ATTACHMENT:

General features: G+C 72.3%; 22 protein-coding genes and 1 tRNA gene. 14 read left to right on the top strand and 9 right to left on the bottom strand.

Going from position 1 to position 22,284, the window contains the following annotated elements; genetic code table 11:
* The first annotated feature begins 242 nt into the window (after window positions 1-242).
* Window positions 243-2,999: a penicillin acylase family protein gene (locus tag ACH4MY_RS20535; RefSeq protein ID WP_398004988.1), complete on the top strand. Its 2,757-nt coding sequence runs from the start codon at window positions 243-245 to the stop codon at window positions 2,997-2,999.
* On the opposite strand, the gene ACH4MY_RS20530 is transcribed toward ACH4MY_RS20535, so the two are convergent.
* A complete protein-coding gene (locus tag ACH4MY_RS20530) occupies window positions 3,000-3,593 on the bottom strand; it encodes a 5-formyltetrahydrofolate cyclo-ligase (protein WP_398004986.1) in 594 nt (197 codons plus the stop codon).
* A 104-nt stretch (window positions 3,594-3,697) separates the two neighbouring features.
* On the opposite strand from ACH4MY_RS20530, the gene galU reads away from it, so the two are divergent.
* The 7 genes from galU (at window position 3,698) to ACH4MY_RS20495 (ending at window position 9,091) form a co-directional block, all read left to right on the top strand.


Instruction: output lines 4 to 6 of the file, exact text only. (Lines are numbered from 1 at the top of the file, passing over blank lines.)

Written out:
* Window positions 243-2,999: a penicillin acylase family protein gene (locus tag ACH4MY_RS20535; RefSeq protein ID WP_398004988.1), complete on the top strand. Its 2,757-nt coding sequence runs from the start codon at window positions 243-245 to the stop codon at window positions 2,997-2,999.
* On the opposite strand, the gene ACH4MY_RS20530 is transcribed toward ACH4MY_RS20535, so the two are convergent.
* A complete protein-coding gene (locus tag ACH4MY_RS20530) occupies window positions 3,000-3,593 on the bottom strand; it encodes a 5-formyltetrahydrofolate cyclo-ligase (protein WP_398004986.1) in 594 nt (197 codons plus the stop codon).